On average, organizations use 21 different application security and delivery capabilities—from load balancing to web application firewalls and anti-bot solutions—to secure their apps and improve the digital experiences they offer their end users. Having flexibility in where and how these capabilities are deployed gives organizations increased agility, but it also creates more complexity. Plus, it exacerbates a problem that’s existed for years: the challenge of maintaining consistent policies across hybrid- and multi-cloud architectures, which becomes even more critical as application portfolios grow increasingly distributed.

They’re embracing the unique capabilities of the edge for both their customer-facing and internal workloads

According to respondents to this year’s survey, the edge is the next frontier in their multi-cloud architectures. 84% of organizations are planning to deploy workloads at the edge to enhance digital experiences for both customers and employees. And aligned with a focus on modernizing internal or back-office processes, 32% of respondents reported that greater operational efficiency was a key desired outcome from their edge deployments. Organizations focused on agility (both for today and tomorrow) plan to use the edge to collect and harness the telemetry that will enable applications—and the business—to adapt in real time to customer demands, new opportunities, and always-changing security threats.

They’re making thoughtful tradeoffs between security, compliance, performance, customer experience, and cost

This year’s survey results showed closer alignment between IT and business leaders on the importance of defending not just the business itself but its infrastructure and applications as well. Still, more than three-quarters of survey respondents admitted that, if given a choice, they’d turn off security measures for even modest improvements in performance. This reflects an understanding that running a secure and successful digital business isn’t solely about protecting it from attack. Instead, savvy organizations are working hard to balance security and compliance concerns with performance, the customer experience, and, of course, cost.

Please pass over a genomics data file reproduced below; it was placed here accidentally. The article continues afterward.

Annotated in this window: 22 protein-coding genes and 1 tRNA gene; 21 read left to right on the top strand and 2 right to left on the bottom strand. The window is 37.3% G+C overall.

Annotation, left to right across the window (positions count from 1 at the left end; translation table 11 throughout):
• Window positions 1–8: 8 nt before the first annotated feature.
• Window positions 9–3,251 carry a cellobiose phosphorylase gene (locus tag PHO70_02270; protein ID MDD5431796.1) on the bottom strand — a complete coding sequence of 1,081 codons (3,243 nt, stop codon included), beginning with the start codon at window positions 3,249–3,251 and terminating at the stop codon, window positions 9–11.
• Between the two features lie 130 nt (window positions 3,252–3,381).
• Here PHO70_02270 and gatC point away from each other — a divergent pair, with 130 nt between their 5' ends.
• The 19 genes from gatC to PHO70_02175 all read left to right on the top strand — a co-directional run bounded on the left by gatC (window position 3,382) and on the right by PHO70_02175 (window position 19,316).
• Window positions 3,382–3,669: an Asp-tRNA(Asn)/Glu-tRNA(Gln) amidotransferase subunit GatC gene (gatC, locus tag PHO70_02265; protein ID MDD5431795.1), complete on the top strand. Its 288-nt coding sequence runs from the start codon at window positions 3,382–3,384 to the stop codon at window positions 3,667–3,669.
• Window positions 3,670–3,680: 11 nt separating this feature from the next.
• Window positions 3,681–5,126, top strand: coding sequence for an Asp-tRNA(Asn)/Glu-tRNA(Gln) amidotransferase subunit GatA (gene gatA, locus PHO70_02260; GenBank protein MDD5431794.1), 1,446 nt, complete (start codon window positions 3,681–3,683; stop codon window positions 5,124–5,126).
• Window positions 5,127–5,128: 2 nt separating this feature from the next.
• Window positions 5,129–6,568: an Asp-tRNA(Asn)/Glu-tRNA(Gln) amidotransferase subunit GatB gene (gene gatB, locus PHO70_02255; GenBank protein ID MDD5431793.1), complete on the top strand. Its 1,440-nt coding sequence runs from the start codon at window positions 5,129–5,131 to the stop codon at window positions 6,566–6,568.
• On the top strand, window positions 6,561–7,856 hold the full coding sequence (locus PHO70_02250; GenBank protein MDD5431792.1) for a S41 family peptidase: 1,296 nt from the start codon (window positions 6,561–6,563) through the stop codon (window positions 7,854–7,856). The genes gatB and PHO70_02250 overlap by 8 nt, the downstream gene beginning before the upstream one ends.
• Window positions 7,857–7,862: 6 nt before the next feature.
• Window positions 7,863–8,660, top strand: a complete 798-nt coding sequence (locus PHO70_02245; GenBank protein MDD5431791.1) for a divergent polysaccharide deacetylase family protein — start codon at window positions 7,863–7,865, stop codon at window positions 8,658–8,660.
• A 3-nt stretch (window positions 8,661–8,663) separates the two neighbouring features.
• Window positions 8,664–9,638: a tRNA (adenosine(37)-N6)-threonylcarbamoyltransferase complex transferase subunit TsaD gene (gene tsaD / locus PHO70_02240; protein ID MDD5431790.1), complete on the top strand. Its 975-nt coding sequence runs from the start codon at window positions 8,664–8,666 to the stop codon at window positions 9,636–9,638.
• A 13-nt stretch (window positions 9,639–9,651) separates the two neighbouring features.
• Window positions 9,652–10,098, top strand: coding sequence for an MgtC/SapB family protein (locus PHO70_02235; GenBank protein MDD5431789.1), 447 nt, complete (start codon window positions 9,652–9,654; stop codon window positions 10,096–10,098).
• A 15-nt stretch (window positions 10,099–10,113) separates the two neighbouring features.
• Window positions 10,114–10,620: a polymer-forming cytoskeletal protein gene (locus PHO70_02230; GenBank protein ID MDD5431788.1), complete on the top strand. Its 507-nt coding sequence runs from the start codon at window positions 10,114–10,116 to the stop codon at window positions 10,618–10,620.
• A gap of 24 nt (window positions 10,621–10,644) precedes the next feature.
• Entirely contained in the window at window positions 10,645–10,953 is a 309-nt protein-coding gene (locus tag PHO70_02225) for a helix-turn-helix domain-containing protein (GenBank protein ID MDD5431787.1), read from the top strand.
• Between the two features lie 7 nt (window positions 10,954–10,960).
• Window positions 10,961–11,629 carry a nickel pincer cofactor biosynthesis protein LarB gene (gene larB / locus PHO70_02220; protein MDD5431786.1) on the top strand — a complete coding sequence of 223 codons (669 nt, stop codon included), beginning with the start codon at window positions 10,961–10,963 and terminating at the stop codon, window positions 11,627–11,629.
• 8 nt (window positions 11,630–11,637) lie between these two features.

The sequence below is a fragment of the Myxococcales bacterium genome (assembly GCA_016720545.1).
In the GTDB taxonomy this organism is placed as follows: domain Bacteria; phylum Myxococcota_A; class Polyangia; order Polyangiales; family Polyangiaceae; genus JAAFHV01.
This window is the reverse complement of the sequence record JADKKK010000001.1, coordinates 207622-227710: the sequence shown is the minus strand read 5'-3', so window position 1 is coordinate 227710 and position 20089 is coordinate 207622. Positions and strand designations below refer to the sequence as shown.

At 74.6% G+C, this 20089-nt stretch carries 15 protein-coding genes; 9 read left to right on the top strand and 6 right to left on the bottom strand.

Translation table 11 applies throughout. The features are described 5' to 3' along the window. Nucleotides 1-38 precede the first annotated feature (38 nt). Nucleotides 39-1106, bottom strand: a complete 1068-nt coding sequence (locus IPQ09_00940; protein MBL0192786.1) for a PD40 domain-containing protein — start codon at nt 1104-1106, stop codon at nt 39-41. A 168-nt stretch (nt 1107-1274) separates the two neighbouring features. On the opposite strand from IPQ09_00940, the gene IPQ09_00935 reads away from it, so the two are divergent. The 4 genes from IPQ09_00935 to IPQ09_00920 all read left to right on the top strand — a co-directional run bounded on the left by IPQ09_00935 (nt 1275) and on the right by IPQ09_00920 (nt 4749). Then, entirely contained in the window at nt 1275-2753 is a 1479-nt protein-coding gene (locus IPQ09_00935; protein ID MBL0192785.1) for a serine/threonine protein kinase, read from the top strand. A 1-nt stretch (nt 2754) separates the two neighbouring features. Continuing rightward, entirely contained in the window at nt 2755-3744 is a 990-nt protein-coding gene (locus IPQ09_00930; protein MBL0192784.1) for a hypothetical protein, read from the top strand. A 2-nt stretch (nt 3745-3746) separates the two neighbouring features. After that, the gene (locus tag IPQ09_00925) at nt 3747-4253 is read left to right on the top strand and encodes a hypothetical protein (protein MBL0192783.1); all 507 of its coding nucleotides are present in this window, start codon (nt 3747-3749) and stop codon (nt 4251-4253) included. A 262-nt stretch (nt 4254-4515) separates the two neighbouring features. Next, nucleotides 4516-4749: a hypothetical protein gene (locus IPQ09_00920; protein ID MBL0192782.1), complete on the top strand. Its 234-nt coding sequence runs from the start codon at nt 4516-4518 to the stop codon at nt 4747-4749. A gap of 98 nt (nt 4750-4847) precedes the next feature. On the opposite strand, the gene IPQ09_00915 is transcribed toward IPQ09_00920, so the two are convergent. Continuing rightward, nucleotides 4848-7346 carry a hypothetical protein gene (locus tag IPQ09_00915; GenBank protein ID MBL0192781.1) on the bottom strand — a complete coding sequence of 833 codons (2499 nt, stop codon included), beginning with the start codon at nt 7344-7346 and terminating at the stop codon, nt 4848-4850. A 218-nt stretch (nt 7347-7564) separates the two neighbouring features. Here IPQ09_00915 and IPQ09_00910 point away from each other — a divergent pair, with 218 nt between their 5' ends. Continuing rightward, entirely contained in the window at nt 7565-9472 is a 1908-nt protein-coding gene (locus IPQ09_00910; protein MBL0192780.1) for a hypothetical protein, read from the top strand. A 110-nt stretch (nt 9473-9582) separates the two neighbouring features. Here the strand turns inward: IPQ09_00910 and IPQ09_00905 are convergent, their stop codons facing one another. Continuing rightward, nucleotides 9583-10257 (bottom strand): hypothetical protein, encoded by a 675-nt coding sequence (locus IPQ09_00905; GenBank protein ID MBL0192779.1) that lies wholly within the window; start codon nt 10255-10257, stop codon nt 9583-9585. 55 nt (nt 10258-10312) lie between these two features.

The adoption of this more nuanced perspective of risk management vs. total threat eradication is driving renewed focus on and innovation around identity-based security. The concept of a “user” no longer includes just humans but now also encompasses sensors, machines, microservices, and applications for which the organization must ensure secure and appropriate access. In addition, organizations understand that application security also requires secure API connectivity, and 78% have already implemented API security measures or plan to within the next 12 months.

They’re modernizing IT operations with site reliability engineering (SRE) approaches

It’s not all full steam ahead on the road to enabling truly adaptive applications that will support digital business. Potential pitfalls include a lack of visibility into distributed applications, a dearth of skilled professionals, and the need to modernize IT processes and technologies that support the apps that drive the business.

More than three-quarters (77%) of organizations say they’re now adopting or plan to adopt software site reliability engineering (SRE) approaches. This can be an effective way of modernizing IT operations and managing their applications in a more cloud-like manner. The organizations that report adopting SRE practices are nearly twice as likely to be planning AI use for business and security purposes and three times more likely to manage applications in multiple clouds.

It's true that SRE practices can help organizations boost efficiency, performance, and automation with data. But to respond in real time to changing circumstances—and eliminate the dangers of inconsistent policies and a lack of end-to-end visibility across distributed applications—organizations must give application security and delivery technologies a more central role in supporting their digital business.

Learn more about what that means and see how your organization stacks up in the 2022 State of Application Strategy Report.